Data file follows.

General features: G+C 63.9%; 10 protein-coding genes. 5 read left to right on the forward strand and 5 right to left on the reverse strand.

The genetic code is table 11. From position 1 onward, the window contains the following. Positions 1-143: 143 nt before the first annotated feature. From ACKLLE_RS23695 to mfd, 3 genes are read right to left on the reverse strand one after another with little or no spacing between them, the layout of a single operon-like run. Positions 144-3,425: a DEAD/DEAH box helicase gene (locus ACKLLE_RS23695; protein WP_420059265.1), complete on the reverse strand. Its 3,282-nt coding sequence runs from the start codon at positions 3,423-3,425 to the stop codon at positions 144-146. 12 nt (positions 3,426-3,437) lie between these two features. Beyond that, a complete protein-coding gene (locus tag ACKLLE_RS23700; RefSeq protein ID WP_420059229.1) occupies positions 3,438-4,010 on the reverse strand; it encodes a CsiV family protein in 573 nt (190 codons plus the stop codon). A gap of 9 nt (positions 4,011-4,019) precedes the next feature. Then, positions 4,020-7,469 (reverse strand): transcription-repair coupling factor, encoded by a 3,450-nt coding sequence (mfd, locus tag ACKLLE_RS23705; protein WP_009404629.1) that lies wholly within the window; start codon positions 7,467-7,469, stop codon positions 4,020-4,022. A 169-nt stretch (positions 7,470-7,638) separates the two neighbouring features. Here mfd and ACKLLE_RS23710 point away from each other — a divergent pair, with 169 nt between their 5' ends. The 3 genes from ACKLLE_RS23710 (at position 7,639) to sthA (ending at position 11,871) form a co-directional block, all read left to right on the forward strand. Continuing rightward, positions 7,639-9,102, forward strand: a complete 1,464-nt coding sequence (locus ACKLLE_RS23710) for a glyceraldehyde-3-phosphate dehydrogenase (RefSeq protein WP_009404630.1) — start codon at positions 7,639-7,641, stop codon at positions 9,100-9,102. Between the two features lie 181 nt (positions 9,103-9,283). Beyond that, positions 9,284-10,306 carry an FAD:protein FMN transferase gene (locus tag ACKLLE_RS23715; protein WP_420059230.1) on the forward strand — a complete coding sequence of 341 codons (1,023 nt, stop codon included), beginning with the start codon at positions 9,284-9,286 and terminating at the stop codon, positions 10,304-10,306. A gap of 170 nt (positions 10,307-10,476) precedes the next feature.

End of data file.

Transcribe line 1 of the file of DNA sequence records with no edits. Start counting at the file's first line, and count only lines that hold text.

General features: G+C 63.9%; 10 protein-coding genes. 5 read left to right on the forward strand and 5 right to left on the reverse strand.